There are a lot of benefits associated with starting an online business, like low startup costs and limited overhead, the ability to reach a vast consumer base, and almost unlimited opportunities to grow your brand and increase your web presence.
But it’s not all wine and roses; there are also a number of risks associated with operating online. Here are just a few that you should know about so that you can protect yourself and your business.
If you engage in any “gray hat” practices (in other words, entering into legal gray areas) in the operation of your business, you risk raising the ire of whomever you happen to be infringing upon. For example, you don’t want to make a habit out of “borrowing” from others on the web, whether it’s code, content, or keywords.
This could be construed as either plagiarism or piracy, and both have the potential to result in legal action against you. In order to protect yourself you need to make sure to stick to white hat practices and ensure that all of your employees and any vendors you hire to do work for you are on the same page.
2)Patent, trademark, or copyright infringement
If you can swipe material from other websites, there’s no reason to assume they can’t (or won’t) do the same to you.
So it behooves you to trademark your brand and its associated images, logos, slogans, and so on, copyright written materials of consequence, and patent any new products or processes you create in the course of your business operations.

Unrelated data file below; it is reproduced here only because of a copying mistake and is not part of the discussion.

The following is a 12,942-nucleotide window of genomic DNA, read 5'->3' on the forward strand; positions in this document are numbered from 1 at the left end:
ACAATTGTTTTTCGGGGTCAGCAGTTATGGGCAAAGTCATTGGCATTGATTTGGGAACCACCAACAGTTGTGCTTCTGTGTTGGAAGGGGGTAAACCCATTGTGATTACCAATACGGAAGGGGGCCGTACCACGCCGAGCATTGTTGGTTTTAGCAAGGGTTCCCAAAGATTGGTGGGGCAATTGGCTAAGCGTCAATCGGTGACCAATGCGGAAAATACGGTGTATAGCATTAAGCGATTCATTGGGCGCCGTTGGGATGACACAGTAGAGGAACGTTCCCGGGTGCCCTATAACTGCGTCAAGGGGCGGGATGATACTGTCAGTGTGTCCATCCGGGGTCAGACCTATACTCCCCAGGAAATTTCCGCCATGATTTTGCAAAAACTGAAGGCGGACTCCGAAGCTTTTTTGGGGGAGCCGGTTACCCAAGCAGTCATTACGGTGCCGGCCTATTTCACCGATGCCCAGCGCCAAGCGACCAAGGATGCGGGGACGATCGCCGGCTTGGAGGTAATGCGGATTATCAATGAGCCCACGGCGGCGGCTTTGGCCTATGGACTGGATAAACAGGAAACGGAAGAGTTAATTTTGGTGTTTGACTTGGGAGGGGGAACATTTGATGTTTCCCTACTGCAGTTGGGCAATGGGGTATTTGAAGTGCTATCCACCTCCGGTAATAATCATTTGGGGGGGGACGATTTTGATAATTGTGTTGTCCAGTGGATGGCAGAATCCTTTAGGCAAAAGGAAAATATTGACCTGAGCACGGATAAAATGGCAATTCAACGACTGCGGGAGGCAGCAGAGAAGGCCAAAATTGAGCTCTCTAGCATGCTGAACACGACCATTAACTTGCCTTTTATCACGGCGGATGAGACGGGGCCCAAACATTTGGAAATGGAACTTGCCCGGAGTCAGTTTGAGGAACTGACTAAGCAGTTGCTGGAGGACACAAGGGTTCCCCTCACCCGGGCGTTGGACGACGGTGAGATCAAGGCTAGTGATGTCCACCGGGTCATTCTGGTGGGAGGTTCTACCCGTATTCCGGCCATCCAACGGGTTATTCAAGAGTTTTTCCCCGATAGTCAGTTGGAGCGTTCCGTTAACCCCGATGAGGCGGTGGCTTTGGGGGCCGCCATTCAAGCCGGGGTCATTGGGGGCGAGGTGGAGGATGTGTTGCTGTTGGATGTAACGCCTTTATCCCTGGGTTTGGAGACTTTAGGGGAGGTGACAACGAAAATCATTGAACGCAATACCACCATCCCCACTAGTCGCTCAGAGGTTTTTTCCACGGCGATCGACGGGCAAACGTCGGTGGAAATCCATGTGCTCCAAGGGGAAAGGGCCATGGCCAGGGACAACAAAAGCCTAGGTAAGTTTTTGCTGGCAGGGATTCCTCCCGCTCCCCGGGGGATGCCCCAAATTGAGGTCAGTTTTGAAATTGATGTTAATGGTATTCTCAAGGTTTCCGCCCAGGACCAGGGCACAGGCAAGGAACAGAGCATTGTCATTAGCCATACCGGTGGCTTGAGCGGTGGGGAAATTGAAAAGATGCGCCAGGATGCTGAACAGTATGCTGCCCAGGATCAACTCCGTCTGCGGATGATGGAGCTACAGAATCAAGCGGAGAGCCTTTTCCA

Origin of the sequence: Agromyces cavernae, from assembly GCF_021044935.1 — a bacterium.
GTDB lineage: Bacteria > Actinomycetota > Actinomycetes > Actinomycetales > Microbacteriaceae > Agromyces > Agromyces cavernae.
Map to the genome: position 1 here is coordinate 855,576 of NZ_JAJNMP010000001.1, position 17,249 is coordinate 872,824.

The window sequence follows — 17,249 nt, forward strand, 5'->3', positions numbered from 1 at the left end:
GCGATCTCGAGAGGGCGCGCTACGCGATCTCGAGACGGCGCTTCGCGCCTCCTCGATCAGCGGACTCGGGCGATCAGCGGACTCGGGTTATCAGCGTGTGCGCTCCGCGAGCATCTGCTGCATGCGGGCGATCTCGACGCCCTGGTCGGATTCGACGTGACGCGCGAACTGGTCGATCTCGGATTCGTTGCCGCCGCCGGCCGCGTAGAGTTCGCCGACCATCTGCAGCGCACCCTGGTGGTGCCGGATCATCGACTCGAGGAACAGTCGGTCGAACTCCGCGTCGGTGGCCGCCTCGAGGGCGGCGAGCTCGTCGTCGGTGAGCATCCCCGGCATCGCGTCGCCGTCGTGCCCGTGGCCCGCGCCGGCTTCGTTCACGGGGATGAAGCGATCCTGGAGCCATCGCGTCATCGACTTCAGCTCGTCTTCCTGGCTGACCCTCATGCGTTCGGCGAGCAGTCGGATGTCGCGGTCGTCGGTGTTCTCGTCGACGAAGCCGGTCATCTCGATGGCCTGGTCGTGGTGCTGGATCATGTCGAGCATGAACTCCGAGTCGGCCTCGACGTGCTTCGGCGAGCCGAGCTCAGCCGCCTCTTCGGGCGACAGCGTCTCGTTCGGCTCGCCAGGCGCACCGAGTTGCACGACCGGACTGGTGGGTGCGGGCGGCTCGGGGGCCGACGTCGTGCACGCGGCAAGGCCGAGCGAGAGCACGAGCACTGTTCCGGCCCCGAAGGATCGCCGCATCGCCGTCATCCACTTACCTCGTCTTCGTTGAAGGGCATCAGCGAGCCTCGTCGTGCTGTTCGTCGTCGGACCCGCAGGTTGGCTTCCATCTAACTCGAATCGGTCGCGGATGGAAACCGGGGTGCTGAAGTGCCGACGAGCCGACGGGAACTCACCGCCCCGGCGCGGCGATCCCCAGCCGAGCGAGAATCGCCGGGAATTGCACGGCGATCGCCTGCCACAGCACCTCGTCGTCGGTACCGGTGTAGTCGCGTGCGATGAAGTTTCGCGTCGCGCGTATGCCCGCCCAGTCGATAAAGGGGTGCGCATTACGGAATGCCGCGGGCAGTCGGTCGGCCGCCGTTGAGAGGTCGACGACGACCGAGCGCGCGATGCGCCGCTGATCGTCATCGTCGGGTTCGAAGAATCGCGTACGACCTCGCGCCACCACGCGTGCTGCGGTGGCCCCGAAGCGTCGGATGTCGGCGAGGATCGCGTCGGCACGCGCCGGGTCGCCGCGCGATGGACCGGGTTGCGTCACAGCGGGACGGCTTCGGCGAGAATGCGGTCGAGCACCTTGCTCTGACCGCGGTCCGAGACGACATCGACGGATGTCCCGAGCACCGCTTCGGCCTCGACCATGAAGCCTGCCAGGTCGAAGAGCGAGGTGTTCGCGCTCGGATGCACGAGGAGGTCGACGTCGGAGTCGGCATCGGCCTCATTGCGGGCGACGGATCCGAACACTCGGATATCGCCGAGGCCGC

That way you can sue if anyone steals and profits from your intellectual property.
If you fail to properly apprise yourself of the guidelines surrounding search engine optimization (Google alone has more than 30 pages of guidelines that must be adhered to) you could find yourself booted from search engines for infractions (or even for perceived violations).
This will set you back to square one when it comes to increasing your web presence and it could take you months to recover. That spells time and money that most small businesses simply don’t have. So protect yourself by knowing the ins and outs of SEO guidelines and following them to the letter.
If you choose to start a business without incorporating and someone decides to come after you (for whatever reason – faulty products or services, for example), your personal assets could be at stake. So you should definitely protect yourself by incorporating, even though your business is small.
An LLC (limited liability corporation) is a good way to protect yourself personally because it means that your business can only lose what it has (money you’ve put in or earned). However, you should also protect your business with a legal disclaimer or “terms and conditions” that must be agreed to by users.
Loss control management is one area that troubles many small business owners, simply because most can’t justify the cost of supporting online security services.
Sure they’ll go for the basics like antivirus and antispyware software, and they may even spring for a decent firewall. But when it comes to securing monitoring and encryption services, for example, they may not see the need.
However, consider what might happen if sensitive information (about your business, or worse, your clients) was stolen and used for nefarious purposes (identity theft, for starters). You stand to lose not only income, but also the credibility that backs your brand, and the latter can be much more difficult to recover.